tv Chris Jansing Reports MSNBC October 31, 2022 10:00am-11:00am PDT
good day. i'm chris jansing live in beautiful cleveland, ohio. this state home to one of the most critical and close races in the country. you can't go anywhere without finding someone with a strong political opinion. that doesn't mean their minds are made up. how many of you have decided on every single person you're going to vote for? no. i talked to a panel of cleveland area voters. all of them still waiting to cast their ballots about why
they are still on the fence and whether the brutal attack might play a role in pushing them off. as we speak, the candidates are in five senate races separated by three points or less, including tim ryan and j.d. vance. but are voters happy with the choices that are out there? we'll talk about that and why millions of voters are identifying as independents and living their tickets potentially, a phenomenon not just in ohio but critical races around the country that could make a difference. finally, the message voters want to send to candidates and lawmakers nationwide. they are blunt, frustrated, even scared. all of that coming up. we start with that electorate on edge, shaken by the vicious attack on speaker pelosi's husband paul. anxious and angry about the threats and the violence woven into the fabric of our national politics. all of this at a time when
control of the government is literally a coin flip. right now paul pelosi remains in the icu, recovering from surgery for a fractured skull. but we also learned just about an hour ago he is awake and appears to have all of his cognitive functioning intact. he also apparently remembers the entire incident and shared those recollections with the fbi and other investigators. his alleged attacker, david depape, who we now know brought zip ties could be charged with attempted murder and other felonies. the san francisco d.a. said he made it to the second floor of pelosi's home. yesterday here in cleveland, i sat down with a group of voters, one republican, one democrat, two independents who are deeply unsettled and unhappy about the state of politics.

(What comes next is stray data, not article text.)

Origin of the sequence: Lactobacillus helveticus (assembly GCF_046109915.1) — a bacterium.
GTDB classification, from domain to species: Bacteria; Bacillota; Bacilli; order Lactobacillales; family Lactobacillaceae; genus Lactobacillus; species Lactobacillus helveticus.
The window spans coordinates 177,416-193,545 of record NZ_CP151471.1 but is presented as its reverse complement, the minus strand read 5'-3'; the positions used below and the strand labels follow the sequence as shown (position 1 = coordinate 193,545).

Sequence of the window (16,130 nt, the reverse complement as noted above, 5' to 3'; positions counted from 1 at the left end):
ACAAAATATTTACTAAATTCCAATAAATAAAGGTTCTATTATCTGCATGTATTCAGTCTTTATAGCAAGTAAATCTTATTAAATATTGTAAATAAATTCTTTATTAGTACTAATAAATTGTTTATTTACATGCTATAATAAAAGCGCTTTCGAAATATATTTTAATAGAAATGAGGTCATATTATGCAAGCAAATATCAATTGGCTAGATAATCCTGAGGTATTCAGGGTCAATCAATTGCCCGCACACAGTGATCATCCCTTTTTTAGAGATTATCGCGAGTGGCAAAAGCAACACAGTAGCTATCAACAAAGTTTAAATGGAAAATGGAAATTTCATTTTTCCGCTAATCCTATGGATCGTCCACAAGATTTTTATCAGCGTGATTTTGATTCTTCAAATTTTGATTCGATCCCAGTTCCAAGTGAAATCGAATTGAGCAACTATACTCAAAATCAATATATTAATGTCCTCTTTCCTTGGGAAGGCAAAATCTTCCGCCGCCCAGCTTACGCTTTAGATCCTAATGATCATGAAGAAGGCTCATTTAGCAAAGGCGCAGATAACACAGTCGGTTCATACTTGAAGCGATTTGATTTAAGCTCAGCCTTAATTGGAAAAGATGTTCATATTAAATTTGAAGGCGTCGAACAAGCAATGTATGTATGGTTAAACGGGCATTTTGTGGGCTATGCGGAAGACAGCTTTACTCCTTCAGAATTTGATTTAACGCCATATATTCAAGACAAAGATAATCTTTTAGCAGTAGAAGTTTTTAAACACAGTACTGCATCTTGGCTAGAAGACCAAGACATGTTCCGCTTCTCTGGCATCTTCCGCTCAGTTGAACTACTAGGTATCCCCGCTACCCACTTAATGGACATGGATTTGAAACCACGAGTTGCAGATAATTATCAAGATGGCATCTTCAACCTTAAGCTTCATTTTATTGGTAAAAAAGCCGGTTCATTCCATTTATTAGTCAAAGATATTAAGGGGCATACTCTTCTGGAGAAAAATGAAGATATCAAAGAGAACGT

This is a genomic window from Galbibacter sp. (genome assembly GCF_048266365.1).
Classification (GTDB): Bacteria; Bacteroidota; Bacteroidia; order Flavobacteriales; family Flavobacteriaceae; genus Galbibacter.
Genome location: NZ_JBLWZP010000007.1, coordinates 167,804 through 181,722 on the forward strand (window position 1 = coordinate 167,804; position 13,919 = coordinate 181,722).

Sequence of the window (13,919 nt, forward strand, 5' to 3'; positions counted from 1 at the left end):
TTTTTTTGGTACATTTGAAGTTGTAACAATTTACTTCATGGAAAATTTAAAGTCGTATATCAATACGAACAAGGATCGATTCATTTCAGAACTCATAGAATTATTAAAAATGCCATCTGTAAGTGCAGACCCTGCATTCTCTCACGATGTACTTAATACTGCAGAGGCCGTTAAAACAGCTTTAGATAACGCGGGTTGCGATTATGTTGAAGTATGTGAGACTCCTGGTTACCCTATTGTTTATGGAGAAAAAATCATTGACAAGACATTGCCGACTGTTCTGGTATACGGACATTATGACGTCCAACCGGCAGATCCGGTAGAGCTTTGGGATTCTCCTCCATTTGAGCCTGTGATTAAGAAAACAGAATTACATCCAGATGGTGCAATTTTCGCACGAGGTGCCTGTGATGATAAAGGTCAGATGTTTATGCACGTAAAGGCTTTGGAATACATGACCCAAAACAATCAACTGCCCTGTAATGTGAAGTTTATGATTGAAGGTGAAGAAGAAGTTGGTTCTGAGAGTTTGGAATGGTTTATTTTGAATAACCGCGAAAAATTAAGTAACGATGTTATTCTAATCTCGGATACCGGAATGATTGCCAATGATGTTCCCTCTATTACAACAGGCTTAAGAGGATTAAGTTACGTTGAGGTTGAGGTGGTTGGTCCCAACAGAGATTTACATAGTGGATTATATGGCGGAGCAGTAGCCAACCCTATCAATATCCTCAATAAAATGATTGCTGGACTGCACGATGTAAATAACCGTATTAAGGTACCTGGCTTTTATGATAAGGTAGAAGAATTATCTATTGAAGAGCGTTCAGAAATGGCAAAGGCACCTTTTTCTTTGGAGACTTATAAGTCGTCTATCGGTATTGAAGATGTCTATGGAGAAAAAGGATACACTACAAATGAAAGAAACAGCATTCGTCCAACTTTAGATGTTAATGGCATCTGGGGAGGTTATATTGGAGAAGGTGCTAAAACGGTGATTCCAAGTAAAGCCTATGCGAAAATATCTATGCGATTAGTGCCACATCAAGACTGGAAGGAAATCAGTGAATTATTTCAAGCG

>> what did you all think when you heard a man had broken into nancy pelosi's house and beat her 82-year-old husband about the head with a hammer? >> i'm still trying to process that. who was this person? who are we as americans to take politics to something so violent, so vicious, something so unheard of. >> part of it is politics. it sometimes brings out the worst in people. both sides feed into this on the extreme ends and try to rile people up. >> reporter: what made it okay then to act on that anger? >> i think it's the true definition of debate. a lot of people might think it's arguing and fighting and verbally throwing rocks at each other until someone wins or concedes. when you go to someone's house with a hammer to hurt them, that's beyond anger. it's hatred. >> it's more a way of tribalism
than civilization when we divide people -- even if it's the political spectrum race, gender, whatever it is. when you use that division as a tool to do anything as separation, it's never a good thing. >> if i ever thought to run or really get into politics or if caitlyn thought about going into politics, does she have to worry about her life as a woman? >> or my family's life. >> or her family's life. again, when have we made politics synonymous to violence, fear, anger, all of that. we can't continue to live that way? we may not be the country with bombs dropping but it is a huge bomb when you hear someone broke into someone's house to cause harm. >> ben collins covers disinformation on the dark web. basel schmeichel of the new york state democratic party. reid galen with the lincoln
project and worked under dhs under president george h. bush. here with me on sight, justin bugler, political of science at case western reserve university professor. it's good of you to come out, justin. you can hear in their tone and what they said how disgusted they are with politics, and particularly disgusted with what happened to paul pelosi. we don't know whether and how that might manifest in the voting booth. how do you hear what people say in terms of their frustration and how it might end up coloring who they'll vote for? >> so, the frustration and the fear is understandable. it's a pretty disturbing event. it's unlikely many votes are going to be affected. unfortunately one of the things that's happened is the way people view these kinds of events gets filtered through party identification.
nearly everything gets filtered through party identification. so about 80% to 90% are part saps. they will vote their party at the end of the election cycle. and that means that while there is a lot of fear and frustration, there isn't a lot of room for this kind of event to swing very many votes >> nevertheless, i guess i would say, reid, that you don't hear people blaming a party. even if it's 80% to 90% that vote party, that leaves a lot of room in places like here in ohio where it's just really, really tight. look, your group was founded because people were frustrated with donald trump, frustrated with the republican party. they felt compelled to try to fix it. how does that look today? >> well, look, i think that, you know, in the run-up to january 6th and the aftermath of it, it's only gotten worse on the republican side of the aisle. i think that the professor is